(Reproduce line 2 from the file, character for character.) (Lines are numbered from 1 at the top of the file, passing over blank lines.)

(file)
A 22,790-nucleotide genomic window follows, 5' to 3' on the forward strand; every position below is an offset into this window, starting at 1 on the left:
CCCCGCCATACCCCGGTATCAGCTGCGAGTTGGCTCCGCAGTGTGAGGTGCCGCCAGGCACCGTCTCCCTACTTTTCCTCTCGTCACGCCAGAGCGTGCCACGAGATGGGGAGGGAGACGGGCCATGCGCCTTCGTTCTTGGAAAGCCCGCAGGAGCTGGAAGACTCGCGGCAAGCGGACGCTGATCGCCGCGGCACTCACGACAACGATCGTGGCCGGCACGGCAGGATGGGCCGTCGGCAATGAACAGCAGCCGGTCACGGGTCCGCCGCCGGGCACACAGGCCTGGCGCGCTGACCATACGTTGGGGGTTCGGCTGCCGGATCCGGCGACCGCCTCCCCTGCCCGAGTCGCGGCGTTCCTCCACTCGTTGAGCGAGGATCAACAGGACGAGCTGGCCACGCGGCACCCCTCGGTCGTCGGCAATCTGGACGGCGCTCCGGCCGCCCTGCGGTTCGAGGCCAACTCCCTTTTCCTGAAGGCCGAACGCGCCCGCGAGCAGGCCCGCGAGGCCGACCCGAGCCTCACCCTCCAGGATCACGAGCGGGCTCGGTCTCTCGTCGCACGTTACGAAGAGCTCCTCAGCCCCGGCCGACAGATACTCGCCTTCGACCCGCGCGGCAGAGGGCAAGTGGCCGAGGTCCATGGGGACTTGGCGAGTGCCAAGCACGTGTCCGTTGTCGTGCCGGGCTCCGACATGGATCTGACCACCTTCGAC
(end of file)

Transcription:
CCCCGCCATACCCCGGTATCAGCTGCGAGTTGGCTCCGCAGTGTGAGGTGCCGCCAGGCACCGTCTCCCTACTTTTCCTCTCGTCACGCCAGAGCGTGCCACGAGATGGGGAGGGAGACGGGCCATGCGCCTTCGTTCTTGGAAAGCCCGCAGGAGCTGGAAGACTCGCGGCAAGCGGACGCTGATCGCCGCGGCACTCACGACAACGATCGTGGCCGGCACGGCAGGATGGGCCGTCGGCAATGAACAGCAGCCGGTCACGGGTCCGCCGCCGGGCACACAGGCCTGGCGCGCTGACCATACGTTGGGGGTTCGGCTGCCGGATCCGGCGACCGCCTCCCCTGCCCGAGTCGCGGCGTTCCTCCACTCGTTGAGCGAGGATCAACAGGACGAGCTGGCCACGCGGCACCCCTCGGTCGTCGGCAATCTGGACGGCGCTCCGGCCGCCCTGCGGTTCGAGGCCAACTCCCTTTTCCTGAAGGCCGAACGCGCCCGCGAGCAGGCCCGCGAGGCCGACCCGAGCCTCACCCTCCAGGATCACGAGCGGGCTCGGTCTCTCGTCGCACGTTACGAAGAGCTCCTCAGCCCCGGCCGACAGATACTCGCCTTCGACCCGCGCGGCAGAGGGCAAGTGGCCGAGGTCCATGGGGACTTGGCGAGTGCCAAGCACGTGTCCGTTGTCGTGCCGGGCTCCGACATGGATCTGACCACCTTCGAC